Dogfish Head will be pulling from the U.K., Canada, Tennessee, Wisconsin, Indiana, and Rhode Island in 2011 indefinitely. Being the fastest growing brewery has caused a demand for Dogfish Head that may not be met. Without any plans to expand in the longer term they’ll continue to make beer for the markets which have bought the most of their product. While this may absolutely upset loyal fans in these states and countries it’ll however bring joy to those who will continue to have Dogfish and now hopefully a lot more of it.
Dogfish Head isn’t the only brewery pulling out of states this year. It appears this is the trend for 2011. Avery Brewing Co. out of Boulder, Colorado announced this week they’ll be pulling out of eight states and seven other markets. Avery broke into as much markets as humanly possibly to be able to sell their beer. Now they are in a position to have out; which they’ve to to be able to continue to produce their beer to loyal drinkers and beer markets. A lot of markets aren’t moving their beer while other markets can’t keep it in stock. It only makes sense they pull from some to be able to replenish others. Arizona, Connecticut, Indiana, Nebraska, New Mexico, Oklahoma, Rhode Island, and Tennessee won’t see Avery in their state for the foreseeable future. The partial state markets which will lose Avery include Northern California (Bay Area and Sacramento), Eastern Arkansas, Upstate New York (outside of New York City), Central Florida (Orlando), and Wisconsin.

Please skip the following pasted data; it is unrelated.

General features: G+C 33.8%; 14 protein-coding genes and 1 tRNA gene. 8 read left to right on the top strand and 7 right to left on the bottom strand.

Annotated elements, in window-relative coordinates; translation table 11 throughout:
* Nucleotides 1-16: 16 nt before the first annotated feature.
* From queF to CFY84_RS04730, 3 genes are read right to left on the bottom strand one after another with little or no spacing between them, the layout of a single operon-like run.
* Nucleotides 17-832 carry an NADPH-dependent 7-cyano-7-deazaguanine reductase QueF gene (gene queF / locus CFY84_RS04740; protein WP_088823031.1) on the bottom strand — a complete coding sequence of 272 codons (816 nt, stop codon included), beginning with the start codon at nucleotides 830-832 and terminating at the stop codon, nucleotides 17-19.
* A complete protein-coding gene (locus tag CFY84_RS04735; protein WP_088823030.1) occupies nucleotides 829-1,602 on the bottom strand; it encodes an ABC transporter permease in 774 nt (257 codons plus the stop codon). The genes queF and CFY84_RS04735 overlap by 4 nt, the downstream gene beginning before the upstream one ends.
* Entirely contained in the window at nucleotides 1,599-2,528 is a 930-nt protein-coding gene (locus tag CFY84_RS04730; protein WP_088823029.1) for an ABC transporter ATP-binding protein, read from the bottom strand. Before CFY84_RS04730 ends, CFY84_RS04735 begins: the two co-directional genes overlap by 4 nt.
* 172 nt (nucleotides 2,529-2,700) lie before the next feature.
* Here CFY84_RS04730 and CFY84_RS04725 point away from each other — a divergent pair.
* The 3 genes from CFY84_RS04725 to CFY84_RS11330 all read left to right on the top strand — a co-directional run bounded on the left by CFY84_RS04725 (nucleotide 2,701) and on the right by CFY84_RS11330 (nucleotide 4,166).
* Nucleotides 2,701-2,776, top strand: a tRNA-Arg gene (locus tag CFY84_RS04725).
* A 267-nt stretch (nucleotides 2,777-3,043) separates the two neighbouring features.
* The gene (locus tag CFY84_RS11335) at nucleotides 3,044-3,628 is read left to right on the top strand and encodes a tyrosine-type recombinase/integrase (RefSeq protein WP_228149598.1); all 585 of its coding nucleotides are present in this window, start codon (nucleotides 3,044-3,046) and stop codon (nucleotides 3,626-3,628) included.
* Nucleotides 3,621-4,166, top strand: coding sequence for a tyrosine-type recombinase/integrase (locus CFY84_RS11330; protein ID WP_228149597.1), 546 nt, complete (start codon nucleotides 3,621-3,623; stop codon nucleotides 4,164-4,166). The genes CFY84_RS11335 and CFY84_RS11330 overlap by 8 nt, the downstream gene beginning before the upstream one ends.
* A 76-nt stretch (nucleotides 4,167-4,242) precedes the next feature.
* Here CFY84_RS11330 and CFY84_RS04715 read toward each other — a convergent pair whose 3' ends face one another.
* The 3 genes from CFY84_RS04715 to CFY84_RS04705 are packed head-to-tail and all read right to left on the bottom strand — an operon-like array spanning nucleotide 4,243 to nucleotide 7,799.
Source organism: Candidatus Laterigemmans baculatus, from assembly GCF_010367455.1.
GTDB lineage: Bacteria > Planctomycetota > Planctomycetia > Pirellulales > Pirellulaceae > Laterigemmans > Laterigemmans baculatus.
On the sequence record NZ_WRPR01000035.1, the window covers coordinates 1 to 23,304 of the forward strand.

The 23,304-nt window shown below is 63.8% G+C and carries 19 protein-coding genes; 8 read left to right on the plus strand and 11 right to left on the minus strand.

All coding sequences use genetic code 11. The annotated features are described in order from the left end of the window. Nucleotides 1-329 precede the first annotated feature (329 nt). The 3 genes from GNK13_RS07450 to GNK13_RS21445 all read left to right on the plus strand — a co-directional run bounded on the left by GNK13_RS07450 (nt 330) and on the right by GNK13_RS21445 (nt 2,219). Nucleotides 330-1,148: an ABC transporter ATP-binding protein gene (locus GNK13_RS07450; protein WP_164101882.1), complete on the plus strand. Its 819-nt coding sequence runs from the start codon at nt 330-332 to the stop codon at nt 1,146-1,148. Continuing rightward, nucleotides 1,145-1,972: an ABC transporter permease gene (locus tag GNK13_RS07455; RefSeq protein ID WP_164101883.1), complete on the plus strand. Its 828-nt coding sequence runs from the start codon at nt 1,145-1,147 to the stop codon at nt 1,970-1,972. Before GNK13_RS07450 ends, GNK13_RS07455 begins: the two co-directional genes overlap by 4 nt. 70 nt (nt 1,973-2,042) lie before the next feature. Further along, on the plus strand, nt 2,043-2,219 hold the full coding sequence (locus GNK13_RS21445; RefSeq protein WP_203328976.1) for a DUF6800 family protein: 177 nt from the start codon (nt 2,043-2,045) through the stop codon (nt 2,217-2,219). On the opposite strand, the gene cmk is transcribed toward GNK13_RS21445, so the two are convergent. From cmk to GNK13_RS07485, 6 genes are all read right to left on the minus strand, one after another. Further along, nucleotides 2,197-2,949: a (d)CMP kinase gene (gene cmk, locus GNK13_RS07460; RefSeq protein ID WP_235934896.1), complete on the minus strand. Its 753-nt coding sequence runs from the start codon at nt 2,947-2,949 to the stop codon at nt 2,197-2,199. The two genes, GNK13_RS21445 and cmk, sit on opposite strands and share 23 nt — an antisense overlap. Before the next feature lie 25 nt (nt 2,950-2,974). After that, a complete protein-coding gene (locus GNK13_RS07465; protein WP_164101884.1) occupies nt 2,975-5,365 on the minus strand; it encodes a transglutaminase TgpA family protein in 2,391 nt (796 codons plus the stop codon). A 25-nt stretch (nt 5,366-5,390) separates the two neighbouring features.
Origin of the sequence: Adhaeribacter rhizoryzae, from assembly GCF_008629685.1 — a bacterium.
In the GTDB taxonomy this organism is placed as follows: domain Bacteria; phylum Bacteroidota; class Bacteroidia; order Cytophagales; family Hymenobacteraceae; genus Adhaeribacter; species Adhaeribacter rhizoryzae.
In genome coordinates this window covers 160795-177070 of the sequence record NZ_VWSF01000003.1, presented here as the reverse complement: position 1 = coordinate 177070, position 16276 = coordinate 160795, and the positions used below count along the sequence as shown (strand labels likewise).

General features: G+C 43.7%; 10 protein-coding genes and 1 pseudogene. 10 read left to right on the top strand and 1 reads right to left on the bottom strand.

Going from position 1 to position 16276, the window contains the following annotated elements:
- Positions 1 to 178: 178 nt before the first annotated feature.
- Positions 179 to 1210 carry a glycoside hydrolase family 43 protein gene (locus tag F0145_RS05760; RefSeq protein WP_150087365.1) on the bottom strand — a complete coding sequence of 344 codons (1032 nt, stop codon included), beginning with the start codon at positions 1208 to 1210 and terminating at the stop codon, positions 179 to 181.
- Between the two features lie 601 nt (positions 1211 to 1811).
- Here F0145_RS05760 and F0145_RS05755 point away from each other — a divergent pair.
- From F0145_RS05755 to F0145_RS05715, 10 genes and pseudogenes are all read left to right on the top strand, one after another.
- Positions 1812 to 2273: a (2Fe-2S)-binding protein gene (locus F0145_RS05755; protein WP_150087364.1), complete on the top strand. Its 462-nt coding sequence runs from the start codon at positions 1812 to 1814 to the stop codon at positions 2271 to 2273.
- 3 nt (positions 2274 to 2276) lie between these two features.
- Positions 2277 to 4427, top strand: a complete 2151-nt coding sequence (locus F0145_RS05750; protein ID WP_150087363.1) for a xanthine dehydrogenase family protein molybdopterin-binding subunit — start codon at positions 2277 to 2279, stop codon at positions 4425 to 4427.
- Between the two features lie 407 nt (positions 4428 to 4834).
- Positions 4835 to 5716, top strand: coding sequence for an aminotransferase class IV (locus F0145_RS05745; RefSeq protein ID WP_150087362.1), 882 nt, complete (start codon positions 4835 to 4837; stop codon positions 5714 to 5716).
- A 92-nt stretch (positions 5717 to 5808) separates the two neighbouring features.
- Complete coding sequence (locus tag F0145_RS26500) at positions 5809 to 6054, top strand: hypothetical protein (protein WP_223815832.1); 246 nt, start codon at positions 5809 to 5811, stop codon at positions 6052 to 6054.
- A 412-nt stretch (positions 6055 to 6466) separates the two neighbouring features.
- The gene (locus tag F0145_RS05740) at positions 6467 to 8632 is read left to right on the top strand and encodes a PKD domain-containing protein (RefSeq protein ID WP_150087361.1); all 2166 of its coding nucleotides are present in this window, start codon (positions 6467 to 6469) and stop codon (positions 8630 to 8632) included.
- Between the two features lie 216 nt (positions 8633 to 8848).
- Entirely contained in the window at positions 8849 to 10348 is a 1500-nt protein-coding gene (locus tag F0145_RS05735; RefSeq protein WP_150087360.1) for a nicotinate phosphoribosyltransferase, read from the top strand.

With Colorado being the Mecca of craft beer it’s not unimaginable that more breweries than Avery are pulling out of states. Great Divide, Oskar Blues, and Left Hand Brewing are typical pulling out of states this year. Great Divide has removed their beers from six states (Michigan, Rhode Island, Connecticut, Kentucky, New Mexico and Alaska, and Washington, D.C.) They will be reduce their distribution to Minnesota, Illinois, Pennsylvania, New York, and Virginia.